Hydro-electric pumps are used to create electricity at the ranch. The mechanical energy produced by the movement of the water makes the turbine to turn the dynamo which will result into electrical energy. The electrical energy created is unstable and must be stabilized by the converter into energy used in the 110 watt light bulbs in the bunkhouse and the bungalows. This specific hydro-electric pump can create 8KW per hour.

Chickens have an important role in the ranch, not only for the meat and the eggs that they provide, but also because they help to turn the soil and eat insects that could affect the crops. Their diet is mostly composed of insects and worms, bananas, grinded corn and eggshells from the kitchen. All of the chickens are free range chickens and have four different areas where they can roam.

The pigs are also important in the farm and two species are used to create a hybrid form that is good for meat and is resistant. They provide the pork for the buffet but also the manure that is used as fertilizer and compost. The liquid waste is used to obtain biofuel for the kitchen. Cows are used for providing milk and compost only; their meat is not used in the kitchen. Their milk is used to produce yogurt and cheese. Tourists are offered an activity of cow milking every morning.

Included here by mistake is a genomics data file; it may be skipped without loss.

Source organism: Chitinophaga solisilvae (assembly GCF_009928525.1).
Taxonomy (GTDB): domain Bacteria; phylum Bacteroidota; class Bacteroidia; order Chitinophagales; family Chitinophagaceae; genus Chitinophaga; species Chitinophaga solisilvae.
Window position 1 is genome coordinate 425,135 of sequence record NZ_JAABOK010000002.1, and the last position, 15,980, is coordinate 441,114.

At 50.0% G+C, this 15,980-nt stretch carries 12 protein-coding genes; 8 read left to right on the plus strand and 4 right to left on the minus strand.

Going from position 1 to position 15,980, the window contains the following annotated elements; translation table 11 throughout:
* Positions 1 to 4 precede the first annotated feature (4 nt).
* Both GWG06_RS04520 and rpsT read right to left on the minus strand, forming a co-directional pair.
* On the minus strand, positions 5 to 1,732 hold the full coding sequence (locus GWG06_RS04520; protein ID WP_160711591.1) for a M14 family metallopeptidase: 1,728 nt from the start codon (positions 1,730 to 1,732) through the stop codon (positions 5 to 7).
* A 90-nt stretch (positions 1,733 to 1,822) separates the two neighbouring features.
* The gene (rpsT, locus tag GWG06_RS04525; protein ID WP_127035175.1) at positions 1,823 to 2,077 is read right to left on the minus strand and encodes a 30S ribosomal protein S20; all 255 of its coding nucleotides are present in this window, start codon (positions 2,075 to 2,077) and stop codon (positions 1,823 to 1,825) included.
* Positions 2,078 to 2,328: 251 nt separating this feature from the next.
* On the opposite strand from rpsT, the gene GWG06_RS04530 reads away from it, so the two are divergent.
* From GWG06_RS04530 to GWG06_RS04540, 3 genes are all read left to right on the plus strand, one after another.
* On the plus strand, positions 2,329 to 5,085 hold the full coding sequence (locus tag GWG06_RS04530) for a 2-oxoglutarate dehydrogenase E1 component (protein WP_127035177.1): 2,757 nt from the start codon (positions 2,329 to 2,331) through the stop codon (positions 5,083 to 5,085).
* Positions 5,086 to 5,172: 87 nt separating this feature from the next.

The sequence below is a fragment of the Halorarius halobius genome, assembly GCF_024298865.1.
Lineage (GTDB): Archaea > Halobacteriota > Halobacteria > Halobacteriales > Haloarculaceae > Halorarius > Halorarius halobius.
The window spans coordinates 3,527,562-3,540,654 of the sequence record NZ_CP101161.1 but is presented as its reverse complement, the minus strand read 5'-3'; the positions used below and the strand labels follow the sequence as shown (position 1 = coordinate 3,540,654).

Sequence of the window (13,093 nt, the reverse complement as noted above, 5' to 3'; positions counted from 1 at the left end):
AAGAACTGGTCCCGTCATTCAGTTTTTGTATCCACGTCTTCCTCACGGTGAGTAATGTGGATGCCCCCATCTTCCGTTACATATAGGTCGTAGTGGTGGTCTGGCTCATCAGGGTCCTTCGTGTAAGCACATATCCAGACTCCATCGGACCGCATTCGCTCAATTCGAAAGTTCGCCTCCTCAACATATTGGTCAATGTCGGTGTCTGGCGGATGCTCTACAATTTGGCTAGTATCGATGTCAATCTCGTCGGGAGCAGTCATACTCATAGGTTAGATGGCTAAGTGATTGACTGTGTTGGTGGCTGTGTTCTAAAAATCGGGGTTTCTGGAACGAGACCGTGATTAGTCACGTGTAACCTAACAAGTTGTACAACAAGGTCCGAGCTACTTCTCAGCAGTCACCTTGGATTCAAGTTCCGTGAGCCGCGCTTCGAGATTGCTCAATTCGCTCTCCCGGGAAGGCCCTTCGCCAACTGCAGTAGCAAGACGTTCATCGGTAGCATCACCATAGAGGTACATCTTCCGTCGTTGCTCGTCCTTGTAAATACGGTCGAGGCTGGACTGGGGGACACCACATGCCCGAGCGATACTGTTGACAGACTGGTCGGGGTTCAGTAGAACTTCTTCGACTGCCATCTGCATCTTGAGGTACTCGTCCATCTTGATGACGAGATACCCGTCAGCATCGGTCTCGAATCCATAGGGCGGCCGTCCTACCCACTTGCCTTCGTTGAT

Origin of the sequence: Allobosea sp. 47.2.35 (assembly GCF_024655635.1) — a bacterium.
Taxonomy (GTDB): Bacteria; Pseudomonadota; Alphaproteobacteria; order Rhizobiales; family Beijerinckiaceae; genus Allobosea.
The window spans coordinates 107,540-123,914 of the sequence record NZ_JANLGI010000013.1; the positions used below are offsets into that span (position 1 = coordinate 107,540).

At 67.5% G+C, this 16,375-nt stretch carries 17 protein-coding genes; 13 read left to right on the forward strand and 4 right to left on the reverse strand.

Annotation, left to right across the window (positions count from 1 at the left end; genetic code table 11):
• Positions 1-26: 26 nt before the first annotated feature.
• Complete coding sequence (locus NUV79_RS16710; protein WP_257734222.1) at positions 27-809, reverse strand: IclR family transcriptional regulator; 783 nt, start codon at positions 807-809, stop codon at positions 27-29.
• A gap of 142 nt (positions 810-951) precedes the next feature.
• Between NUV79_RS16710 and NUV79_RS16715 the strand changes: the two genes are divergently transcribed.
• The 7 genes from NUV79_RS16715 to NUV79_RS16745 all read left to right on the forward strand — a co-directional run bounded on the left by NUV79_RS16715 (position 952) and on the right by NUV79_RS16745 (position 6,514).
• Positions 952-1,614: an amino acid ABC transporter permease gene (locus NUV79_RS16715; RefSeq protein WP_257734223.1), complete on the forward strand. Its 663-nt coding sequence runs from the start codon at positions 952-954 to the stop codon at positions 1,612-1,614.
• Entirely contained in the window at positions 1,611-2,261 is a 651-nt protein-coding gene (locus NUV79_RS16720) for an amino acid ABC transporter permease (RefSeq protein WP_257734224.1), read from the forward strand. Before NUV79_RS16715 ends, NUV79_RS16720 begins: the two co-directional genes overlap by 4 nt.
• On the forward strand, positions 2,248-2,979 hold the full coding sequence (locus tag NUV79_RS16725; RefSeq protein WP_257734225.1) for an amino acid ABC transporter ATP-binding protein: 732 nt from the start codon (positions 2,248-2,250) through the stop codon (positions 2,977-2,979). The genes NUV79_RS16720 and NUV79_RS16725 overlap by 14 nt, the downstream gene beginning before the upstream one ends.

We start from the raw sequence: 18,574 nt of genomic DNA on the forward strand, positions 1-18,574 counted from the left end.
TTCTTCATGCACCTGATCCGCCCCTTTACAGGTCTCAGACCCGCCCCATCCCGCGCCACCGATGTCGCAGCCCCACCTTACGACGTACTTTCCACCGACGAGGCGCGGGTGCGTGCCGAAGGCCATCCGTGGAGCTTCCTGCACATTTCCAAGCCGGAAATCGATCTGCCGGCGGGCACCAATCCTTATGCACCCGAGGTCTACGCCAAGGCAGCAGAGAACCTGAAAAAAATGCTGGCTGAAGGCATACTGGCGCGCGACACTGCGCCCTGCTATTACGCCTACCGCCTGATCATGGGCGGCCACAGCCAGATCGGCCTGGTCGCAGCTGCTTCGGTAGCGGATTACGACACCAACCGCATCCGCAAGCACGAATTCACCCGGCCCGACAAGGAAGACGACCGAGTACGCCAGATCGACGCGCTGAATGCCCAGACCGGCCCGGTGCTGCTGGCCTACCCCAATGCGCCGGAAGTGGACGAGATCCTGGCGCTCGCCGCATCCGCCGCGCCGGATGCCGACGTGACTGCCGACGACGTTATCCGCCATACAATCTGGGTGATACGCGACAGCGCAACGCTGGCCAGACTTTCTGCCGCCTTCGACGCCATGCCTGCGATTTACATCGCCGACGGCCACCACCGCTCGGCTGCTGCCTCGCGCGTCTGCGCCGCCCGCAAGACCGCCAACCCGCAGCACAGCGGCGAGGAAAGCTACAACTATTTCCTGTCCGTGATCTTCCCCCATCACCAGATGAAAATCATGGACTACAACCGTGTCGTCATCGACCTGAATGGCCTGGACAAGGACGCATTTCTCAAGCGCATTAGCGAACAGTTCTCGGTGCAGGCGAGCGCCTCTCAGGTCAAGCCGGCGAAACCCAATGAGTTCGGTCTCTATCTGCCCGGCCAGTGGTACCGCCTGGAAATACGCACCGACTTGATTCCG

Now it is time to visit the vegetable garden. They grow carrots, celeries, several kinds of lettuce, onions, cabbage, chili peppers, native potatoes (malanga, camote, yucca or cassava, etc), radish, arugula, cucumbers, spinach, squash, ginger, tomatoes, papaya, citrus trees, avocado trees, nonis (a medicinal plant), etc. These gardens use the principles of organic farming such as crops rotation to keep the nutrients in the soil, plants with deep roots to retain soil (fight erosion) and plants that act as bug repellants (for example, basil). In other areas of the property there are plantations of cocoa, bananas and sugar cane, among others.